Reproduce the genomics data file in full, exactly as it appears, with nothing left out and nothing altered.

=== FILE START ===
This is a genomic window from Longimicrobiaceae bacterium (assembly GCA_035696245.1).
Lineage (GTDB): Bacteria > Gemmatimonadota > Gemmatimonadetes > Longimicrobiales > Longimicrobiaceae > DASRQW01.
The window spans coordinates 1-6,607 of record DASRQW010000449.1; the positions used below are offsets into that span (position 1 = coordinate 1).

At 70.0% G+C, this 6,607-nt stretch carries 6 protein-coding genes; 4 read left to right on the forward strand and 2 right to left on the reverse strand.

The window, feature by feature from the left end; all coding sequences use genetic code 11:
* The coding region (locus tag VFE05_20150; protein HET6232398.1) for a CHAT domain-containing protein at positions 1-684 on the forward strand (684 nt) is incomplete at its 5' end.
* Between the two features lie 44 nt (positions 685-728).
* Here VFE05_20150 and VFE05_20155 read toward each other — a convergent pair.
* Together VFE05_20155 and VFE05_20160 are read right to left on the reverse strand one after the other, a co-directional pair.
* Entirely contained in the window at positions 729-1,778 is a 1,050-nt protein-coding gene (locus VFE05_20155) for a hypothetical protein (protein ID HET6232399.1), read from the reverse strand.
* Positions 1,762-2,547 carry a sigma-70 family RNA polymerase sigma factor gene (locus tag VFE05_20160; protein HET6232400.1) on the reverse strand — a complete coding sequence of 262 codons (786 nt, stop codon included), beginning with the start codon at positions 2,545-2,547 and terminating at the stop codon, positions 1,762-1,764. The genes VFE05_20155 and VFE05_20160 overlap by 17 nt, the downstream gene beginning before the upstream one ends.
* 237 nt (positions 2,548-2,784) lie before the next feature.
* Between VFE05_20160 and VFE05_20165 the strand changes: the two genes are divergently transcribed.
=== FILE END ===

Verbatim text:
This is a genomic window from Longimicrobiaceae bacterium (assembly GCA_035696245.1).
Lineage (GTDB): Bacteria > Gemmatimonadota > Gemmatimonadetes > Longimicrobiales > Longimicrobiaceae > DASRQW01.
The window spans coordinates 1-6,607 of record DASRQW010000449.1; the positions used below are offsets into that span (position 1 = coordinate 1).

At 70.0% G+C, this 6,607-nt stretch carries 6 protein-coding genes; 4 read left to right on the forward strand and 2 right to left on the reverse strand.

The window, feature by feature from the left end; all coding sequences use genetic code 11:
* The coding region (locus tag VFE05_20150; protein HET6232398.1) for a CHAT domain-containing protein at positions 1-684 on the forward strand (684 nt) is incomplete at its 5' end.
* Between the two features lie 44 nt (positions 685-728).
* Here VFE05_20150 and VFE05_20155 read toward each other — a convergent pair.
* Together VFE05_20155 and VFE05_20160 are read right to left on the reverse strand one after the other, a co-directional pair.
* Entirely contained in the window at positions 729-1,778 is a 1,050-nt protein-coding gene (locus VFE05_20155) for a hypothetical protein (protein ID HET6232399.1), read from the reverse strand.
* Positions 1,762-2,547 carry a sigma-70 family RNA polymerase sigma factor gene (locus tag VFE05_20160; protein HET6232400.1) on the reverse strand — a complete coding sequence of 262 codons (786 nt, stop codon included), beginning with the start codon at positions 2,545-2,547 and terminating at the stop codon, positions 1,762-1,764. The genes VFE05_20155 and VFE05_20160 overlap by 17 nt, the downstream gene beginning before the upstream one ends.
* 237 nt (positions 2,548-2,784) lie before the next feature.
* Between VFE05_20160 and VFE05_20165 the strand changes: the two genes are divergently transcribed.